AMH is an independent media house free from political ties or outside influence. We have four newspapers: The Zimbabwe Independent, a business weekly published every Friday, The Standard, a weekly published every Sunday, and Southern and NewsDay, our daily newspapers. Each has an online edition.

Towards averting voter apathy in Zim

Opinion & Analysis

THE main way in modern liberal democracy in which the right of the people to self-government may be exercised is through competitive and participatory elections.

Thus, voter participation is a key indicator of a democracy's health.

It serves as a reliable indicator of the citizens’ degree of trust in their political system and representatives.

Voter apathy implies a lack of confidence in political organisations and the Executive branch.

Although elections are crucial as a tool of democracy, voter turnout has been low in Zimbabwe, and democracy has regressed as a result.

As the general elections draw nearer in Zimbabwe, noteworthy sincere attempts have been made by all parties, members of civil society and the media to encourage all eligible voters to register.

Yet, voter indifference is becoming a more concerning trend in Zimbabwe, and there has been a gradual fall in voter turnout in crucial elections that have the potential to alter a country’s democratic course.

It has long been stated that Zimbabweans’ disinterest in voting in elections is mostly due to lack of legal reforms.

Many young people in the country are disengaged from civic processes and are not registering to vote in large numbers due to a divided opposition, a weary electorate which has lost hope in the prospects of the country turning for the better since 1980, and the wish by the ruling Zanu PF party to stay in power forever.

Zimbabwe must deal with the issue of voter apathy if it wants to reap the benefits of democracy and take the necessary step towards good governance.

More knowledge about the electoral processes and the candidates running for office is one strategy to combat voter indifference.

Voter education is required, not just in terms of who to vote for, but also in terms of the importance of participating in political processes.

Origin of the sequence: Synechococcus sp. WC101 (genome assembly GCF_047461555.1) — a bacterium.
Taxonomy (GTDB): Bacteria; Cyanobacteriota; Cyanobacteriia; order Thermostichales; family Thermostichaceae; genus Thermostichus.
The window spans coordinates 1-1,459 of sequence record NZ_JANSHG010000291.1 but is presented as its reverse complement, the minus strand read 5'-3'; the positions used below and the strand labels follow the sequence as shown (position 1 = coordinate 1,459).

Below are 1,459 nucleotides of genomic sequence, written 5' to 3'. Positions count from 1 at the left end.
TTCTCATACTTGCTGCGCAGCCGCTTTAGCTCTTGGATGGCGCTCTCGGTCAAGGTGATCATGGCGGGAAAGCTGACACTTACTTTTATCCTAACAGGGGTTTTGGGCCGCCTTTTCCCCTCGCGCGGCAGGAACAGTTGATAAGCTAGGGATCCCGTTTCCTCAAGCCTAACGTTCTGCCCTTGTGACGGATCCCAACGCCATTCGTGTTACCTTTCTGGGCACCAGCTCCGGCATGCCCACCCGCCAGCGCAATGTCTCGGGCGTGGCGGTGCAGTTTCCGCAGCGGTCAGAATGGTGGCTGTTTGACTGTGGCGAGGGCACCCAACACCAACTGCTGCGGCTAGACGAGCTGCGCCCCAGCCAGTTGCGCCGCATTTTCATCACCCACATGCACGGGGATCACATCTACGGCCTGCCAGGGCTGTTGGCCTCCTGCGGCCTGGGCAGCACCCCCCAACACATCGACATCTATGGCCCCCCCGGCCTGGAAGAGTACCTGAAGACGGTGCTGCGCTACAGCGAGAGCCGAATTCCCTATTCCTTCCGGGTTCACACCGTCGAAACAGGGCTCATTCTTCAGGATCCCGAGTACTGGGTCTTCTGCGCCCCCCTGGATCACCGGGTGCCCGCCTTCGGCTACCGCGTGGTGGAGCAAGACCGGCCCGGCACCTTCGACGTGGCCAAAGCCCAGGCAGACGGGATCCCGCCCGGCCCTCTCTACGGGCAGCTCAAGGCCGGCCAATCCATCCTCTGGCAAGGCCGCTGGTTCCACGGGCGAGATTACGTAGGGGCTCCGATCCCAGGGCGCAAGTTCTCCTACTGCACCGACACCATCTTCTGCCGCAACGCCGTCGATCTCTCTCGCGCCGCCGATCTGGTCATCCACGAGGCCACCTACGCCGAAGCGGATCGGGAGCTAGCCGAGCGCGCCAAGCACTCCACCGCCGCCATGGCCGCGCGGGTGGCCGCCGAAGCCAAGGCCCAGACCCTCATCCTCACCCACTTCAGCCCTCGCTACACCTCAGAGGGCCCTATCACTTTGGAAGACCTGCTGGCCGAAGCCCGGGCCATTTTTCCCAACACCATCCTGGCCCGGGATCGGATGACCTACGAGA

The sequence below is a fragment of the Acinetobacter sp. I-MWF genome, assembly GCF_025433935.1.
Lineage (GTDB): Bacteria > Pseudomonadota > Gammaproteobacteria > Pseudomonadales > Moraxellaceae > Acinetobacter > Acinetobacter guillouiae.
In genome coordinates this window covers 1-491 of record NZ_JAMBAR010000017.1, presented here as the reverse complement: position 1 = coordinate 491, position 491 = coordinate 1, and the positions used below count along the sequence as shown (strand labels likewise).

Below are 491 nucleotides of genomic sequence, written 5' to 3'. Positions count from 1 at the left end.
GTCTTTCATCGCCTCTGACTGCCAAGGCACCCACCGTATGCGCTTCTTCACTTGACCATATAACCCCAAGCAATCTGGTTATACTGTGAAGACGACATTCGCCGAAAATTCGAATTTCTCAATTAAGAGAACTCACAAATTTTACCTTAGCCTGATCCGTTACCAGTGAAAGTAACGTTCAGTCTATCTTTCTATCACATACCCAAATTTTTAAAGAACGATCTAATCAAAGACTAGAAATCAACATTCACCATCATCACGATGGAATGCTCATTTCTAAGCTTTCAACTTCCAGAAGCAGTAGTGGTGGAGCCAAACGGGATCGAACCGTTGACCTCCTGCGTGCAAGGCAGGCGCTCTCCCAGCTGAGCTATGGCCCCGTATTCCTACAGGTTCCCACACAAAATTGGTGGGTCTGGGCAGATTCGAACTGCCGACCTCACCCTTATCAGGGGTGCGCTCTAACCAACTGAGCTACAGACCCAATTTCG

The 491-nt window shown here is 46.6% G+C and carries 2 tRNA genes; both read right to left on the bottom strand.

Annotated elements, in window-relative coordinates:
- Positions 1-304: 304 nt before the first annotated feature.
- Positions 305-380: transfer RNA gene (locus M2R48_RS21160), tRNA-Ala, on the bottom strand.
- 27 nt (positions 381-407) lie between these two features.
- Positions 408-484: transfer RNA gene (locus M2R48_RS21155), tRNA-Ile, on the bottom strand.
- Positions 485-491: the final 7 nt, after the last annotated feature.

Elections are a valuable tool for addressing global and local issues, but they are also crucial for swaying opinions and holding elected officials accountable.

Voters will be better able to decide who to support before casting their ballots on election day, thanks to this.

A professional electoral referee is also required. For an election to be free and fair, the electoral referee ought to be impartial and competent.

Every political and governmental influence must be eliminated from the electoral body.

To do its job well, the electoral body needs to be well-staffed, well-funded, independent and properly trained.

The Zimbabwe Electoral Commission has frequently been accused of various malfeasances.

Zec has been accused of bias in the ongoing voter registration process and other misdeeds related to the delimitation report, all of which have drawn strong criticism.

The election must be run in a way that clearly excludes any instances of shady transactions in terms of logistics, processes and surrounding circumstances.

Voting procedures, results compilation, and reporting must all be open and easy to comprehend.

As a result, a skilled election umpire will go a long way towards earning the confidence of political actors, voters and observers.

Moreover, a universal design for political inclusivity must be adopted.

Governments are urged to gradually use the universal design when creating systems that promote political participation, such as those that facilitate voting and public service, guided by regional and international instruments and best practices.

Such infrastructure should consist of aids and innovations that improve voter registration, election campaigns and voting, while taking into account different types of disability to fully implement universal suffrage.

A more participative form of governance must be developed, and this requires systems that support and encourage the right to choose.

Nonetheless, it is crucial to acknowledge that due to the pain of politics in governance, voters are tired of the goals of numerous parties.

Instead of chastising the populace every year during election time, it’s important to promote sustained political and civic participation.

People will interact with their elected officials more frequently and receive greater attention from them as a result of their increased involvement in their communities and blocks.

In order to make an informed choice when it’s time to vote again, these encounters help them identify the policies and problems that are most important to them.

Politics becomes more localised, intimate and approachable.

Related Topics